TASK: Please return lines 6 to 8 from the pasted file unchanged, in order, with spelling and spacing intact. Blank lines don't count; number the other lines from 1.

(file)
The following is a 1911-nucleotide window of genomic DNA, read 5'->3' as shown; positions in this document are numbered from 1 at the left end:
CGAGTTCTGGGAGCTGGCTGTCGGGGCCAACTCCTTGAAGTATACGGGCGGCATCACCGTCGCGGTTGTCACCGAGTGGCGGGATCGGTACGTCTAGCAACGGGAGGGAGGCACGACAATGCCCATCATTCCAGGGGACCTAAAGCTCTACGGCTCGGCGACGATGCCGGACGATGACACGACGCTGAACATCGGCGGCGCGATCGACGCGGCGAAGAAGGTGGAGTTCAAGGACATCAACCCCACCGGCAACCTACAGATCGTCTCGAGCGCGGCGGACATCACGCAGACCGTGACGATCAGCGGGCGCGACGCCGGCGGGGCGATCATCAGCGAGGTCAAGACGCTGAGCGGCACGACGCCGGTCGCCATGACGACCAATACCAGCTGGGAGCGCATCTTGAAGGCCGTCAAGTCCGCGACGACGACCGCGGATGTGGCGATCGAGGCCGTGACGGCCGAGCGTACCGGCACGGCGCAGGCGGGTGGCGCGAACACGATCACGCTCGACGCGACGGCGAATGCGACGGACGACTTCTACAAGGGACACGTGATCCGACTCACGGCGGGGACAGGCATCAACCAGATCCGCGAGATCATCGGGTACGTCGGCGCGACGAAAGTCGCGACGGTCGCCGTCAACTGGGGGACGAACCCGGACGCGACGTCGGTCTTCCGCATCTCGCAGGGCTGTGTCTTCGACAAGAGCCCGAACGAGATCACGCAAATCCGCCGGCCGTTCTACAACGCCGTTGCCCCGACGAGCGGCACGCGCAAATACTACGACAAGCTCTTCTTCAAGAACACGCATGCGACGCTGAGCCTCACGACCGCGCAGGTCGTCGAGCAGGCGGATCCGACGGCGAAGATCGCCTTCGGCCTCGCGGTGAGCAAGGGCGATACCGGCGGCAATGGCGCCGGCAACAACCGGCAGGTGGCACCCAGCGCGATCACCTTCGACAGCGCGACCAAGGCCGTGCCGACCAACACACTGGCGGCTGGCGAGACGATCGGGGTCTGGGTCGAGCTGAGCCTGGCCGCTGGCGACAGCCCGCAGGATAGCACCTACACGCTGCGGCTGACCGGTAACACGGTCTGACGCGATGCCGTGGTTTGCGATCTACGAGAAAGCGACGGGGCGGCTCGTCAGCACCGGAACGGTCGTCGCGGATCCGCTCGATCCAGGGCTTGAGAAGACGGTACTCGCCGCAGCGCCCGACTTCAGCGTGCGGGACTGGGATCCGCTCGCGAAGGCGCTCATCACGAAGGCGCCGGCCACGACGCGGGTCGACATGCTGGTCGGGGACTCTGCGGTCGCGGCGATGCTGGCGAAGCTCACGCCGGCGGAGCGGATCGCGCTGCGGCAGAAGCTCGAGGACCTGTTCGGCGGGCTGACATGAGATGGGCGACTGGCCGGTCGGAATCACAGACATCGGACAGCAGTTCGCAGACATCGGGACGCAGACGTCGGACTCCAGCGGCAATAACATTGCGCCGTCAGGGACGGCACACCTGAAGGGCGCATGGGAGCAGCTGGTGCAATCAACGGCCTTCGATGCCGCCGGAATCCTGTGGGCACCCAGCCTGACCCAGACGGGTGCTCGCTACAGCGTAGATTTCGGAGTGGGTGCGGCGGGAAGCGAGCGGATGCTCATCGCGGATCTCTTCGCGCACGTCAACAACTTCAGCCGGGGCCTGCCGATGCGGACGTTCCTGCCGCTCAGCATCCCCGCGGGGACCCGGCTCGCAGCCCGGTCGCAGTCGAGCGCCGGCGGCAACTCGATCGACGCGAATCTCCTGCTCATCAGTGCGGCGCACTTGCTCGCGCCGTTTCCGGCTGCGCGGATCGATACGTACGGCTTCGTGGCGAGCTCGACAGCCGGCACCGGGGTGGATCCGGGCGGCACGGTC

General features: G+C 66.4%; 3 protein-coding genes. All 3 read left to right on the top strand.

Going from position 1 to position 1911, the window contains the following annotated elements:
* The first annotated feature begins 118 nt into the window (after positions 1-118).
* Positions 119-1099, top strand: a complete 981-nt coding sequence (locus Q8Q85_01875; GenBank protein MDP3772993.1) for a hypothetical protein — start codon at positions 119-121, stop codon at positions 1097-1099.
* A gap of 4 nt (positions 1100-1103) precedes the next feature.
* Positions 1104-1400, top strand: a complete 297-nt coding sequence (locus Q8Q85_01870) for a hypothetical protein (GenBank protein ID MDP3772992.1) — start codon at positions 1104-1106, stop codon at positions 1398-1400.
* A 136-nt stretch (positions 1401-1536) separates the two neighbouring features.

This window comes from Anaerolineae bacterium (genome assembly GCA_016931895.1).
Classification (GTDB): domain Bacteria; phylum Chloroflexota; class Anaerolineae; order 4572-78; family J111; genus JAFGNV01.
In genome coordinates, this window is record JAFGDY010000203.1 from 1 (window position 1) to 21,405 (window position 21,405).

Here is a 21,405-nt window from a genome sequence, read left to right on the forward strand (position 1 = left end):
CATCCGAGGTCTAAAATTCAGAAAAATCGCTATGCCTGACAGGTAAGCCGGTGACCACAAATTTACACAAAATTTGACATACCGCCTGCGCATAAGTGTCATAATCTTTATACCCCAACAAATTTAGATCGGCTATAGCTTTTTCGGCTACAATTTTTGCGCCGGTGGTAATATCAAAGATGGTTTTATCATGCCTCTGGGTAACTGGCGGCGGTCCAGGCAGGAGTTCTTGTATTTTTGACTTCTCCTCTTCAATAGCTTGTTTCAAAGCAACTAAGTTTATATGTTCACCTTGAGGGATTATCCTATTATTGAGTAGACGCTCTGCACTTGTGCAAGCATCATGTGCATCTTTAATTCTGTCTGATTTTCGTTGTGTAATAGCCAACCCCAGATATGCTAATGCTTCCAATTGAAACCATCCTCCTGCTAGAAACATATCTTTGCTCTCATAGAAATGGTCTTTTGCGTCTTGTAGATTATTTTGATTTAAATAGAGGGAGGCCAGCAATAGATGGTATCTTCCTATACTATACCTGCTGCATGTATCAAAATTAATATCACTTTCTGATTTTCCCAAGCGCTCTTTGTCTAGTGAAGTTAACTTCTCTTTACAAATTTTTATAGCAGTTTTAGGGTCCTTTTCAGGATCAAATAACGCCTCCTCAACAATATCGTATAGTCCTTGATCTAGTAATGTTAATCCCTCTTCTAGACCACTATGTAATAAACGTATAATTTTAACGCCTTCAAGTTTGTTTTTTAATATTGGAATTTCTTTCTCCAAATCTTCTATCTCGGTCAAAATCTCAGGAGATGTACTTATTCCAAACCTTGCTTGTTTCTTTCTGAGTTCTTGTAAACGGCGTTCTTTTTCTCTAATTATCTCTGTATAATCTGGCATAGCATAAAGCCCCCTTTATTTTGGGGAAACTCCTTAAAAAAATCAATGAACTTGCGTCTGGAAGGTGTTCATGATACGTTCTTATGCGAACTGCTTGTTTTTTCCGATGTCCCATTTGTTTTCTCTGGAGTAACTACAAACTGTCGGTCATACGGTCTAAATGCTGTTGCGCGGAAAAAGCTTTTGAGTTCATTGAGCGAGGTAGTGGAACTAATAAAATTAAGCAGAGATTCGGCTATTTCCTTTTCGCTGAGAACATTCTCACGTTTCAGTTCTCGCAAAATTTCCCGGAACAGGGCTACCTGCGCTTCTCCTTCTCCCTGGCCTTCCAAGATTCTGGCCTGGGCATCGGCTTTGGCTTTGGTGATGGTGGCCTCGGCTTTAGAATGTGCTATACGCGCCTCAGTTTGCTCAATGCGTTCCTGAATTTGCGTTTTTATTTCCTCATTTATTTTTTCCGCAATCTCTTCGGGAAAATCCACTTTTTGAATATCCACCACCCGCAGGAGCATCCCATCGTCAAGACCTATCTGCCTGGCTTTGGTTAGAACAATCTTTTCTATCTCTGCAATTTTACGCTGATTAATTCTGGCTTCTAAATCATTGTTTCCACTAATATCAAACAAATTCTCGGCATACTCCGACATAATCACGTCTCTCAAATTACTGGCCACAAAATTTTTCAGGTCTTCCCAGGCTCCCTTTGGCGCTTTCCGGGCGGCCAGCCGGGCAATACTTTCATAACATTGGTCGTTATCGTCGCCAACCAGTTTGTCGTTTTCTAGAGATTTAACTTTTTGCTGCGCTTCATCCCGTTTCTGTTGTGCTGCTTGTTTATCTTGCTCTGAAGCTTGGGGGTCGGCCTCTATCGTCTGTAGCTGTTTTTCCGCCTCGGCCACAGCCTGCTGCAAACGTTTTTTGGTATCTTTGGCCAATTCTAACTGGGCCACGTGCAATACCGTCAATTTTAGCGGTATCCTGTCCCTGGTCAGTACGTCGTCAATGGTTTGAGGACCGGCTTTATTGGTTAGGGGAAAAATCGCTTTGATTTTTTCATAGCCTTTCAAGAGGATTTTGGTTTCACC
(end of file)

* Positions 119-1099, top strand: a complete 981-nt coding sequence (locus Q8Q85_01875; GenBank protein MDP3772993.1) for a hypothetical protein — start codon at positions 119-121, stop codon at positions 1097-1099.
* A gap of 4 nt (positions 1100-1103) precedes the next feature.
* Positions 1104-1400, top strand: a complete 297-nt coding sequence (locus Q8Q85_01870) for a hypothetical protein (GenBank protein ID MDP3772992.1) — start codon at positions 1104-1106, stop codon at positions 1398-1400.